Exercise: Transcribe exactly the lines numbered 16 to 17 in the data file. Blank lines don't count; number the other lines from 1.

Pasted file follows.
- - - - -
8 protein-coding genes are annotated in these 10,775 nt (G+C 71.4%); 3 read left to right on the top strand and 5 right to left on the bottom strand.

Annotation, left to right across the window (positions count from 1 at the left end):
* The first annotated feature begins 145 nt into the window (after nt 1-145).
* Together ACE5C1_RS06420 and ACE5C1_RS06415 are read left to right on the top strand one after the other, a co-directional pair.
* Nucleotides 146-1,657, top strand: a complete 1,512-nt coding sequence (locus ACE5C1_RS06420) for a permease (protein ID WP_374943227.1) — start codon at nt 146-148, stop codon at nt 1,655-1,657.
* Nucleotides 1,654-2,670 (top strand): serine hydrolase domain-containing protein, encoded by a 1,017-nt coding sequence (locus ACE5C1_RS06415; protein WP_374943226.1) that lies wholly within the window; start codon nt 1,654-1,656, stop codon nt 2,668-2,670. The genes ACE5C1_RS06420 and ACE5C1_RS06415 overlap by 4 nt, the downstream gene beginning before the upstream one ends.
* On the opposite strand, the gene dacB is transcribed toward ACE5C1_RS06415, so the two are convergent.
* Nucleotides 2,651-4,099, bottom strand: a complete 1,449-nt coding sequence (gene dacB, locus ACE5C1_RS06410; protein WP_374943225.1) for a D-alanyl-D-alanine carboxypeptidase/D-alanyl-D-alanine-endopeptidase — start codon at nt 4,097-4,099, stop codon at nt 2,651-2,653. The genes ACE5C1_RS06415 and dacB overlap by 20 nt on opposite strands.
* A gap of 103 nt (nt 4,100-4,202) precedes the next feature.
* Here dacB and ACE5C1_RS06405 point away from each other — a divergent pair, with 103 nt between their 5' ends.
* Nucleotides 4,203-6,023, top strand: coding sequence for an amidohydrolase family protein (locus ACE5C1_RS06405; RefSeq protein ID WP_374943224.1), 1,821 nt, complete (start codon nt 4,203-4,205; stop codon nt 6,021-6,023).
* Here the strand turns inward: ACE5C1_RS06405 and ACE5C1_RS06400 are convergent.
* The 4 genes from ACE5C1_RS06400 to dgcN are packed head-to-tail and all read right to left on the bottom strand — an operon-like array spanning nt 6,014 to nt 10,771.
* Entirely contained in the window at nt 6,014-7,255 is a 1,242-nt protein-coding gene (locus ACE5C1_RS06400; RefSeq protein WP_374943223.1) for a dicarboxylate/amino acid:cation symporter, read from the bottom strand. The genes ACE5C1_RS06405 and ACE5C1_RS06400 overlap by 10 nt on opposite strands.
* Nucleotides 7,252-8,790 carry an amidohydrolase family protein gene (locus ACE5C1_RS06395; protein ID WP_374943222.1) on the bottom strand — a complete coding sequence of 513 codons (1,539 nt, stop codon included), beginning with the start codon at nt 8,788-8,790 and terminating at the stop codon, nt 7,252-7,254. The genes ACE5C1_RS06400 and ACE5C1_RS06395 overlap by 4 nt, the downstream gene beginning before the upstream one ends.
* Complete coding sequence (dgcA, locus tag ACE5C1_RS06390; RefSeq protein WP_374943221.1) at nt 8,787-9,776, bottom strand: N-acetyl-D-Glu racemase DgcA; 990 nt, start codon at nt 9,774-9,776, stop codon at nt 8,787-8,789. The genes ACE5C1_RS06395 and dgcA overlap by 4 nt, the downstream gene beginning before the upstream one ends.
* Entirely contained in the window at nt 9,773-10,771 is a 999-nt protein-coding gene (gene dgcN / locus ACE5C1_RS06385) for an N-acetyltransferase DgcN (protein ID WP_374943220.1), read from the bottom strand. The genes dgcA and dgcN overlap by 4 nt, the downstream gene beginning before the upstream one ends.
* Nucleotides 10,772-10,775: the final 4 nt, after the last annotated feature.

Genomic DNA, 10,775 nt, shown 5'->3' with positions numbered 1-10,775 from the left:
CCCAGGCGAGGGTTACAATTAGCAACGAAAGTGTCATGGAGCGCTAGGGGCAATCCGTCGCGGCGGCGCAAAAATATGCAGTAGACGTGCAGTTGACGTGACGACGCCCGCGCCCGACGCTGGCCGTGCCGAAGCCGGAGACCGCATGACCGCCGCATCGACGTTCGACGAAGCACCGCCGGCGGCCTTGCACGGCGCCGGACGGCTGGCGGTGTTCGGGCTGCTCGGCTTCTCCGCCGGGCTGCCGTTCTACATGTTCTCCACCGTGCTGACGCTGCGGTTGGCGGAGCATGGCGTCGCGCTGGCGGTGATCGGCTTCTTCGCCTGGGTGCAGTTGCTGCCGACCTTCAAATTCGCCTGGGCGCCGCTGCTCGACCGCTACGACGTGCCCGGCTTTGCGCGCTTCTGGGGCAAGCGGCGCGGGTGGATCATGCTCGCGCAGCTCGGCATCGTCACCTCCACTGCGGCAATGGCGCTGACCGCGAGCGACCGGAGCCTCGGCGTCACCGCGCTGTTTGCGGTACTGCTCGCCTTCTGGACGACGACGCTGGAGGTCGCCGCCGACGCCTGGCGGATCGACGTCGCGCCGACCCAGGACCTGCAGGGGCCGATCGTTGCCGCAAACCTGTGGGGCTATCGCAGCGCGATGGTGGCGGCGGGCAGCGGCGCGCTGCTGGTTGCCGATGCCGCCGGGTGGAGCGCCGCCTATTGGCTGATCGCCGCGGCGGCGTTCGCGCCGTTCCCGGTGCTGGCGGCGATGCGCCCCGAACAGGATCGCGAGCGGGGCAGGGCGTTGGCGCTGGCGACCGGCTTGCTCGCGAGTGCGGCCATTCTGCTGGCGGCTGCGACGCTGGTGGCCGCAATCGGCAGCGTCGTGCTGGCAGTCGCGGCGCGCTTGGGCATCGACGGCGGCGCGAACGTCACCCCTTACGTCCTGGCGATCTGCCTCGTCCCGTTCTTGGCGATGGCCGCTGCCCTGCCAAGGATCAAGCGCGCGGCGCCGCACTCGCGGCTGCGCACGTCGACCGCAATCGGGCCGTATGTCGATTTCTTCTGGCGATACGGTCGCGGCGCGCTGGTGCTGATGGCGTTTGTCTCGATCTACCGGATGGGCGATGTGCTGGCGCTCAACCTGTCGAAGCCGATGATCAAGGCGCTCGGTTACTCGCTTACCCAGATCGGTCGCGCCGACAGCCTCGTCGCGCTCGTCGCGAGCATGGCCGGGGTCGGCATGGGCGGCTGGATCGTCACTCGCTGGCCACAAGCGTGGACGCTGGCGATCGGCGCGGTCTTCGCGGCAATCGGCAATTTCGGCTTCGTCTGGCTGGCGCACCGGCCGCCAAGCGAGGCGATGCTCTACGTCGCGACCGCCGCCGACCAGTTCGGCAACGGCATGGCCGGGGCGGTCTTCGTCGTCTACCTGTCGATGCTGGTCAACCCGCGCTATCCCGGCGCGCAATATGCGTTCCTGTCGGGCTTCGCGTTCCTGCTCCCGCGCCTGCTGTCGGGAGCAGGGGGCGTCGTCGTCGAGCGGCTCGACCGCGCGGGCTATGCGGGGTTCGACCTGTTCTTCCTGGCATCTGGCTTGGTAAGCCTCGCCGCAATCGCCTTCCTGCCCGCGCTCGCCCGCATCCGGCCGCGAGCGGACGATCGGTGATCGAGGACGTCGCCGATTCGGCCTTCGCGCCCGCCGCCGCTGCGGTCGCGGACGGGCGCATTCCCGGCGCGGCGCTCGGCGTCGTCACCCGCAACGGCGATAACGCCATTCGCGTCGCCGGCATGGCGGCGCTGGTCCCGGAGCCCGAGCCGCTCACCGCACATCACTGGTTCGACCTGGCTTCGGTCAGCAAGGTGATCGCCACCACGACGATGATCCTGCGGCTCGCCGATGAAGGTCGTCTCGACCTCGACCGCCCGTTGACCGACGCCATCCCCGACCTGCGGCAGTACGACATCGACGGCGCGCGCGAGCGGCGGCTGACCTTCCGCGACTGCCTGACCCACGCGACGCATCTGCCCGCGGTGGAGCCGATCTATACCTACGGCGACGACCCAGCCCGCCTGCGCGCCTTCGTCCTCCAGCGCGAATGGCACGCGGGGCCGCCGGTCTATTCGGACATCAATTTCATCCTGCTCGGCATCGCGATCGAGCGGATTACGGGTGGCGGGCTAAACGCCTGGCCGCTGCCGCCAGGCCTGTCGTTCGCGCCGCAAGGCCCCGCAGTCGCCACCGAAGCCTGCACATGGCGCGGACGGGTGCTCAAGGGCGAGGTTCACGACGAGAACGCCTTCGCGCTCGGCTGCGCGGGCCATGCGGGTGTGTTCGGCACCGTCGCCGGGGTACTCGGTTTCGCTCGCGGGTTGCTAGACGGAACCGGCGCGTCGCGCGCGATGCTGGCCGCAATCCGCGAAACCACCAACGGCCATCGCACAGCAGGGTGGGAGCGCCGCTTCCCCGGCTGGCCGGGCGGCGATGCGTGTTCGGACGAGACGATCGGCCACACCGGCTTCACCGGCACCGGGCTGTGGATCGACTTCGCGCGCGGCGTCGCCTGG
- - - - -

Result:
* Complete coding sequence (dgcA, locus tag ACE5C1_RS06390; RefSeq protein WP_374943221.1) at nt 8,787-9,776, bottom strand: N-acetyl-D-Glu racemase DgcA; 990 nt, start codon at nt 9,774-9,776, stop codon at nt 8,787-8,789. The genes ACE5C1_RS06395 and dgcA overlap by 4 nt, the downstream gene beginning before the upstream one ends.
* Entirely contained in the window at nt 9,773-10,771 is a 999-nt protein-coding gene (gene dgcN / locus ACE5C1_RS06385) for an N-acetyltransferase DgcN (protein ID WP_374943220.1), read from the bottom strand. The genes dgcA and dgcN overlap by 4 nt, the downstream gene beginning before the upstream one ends.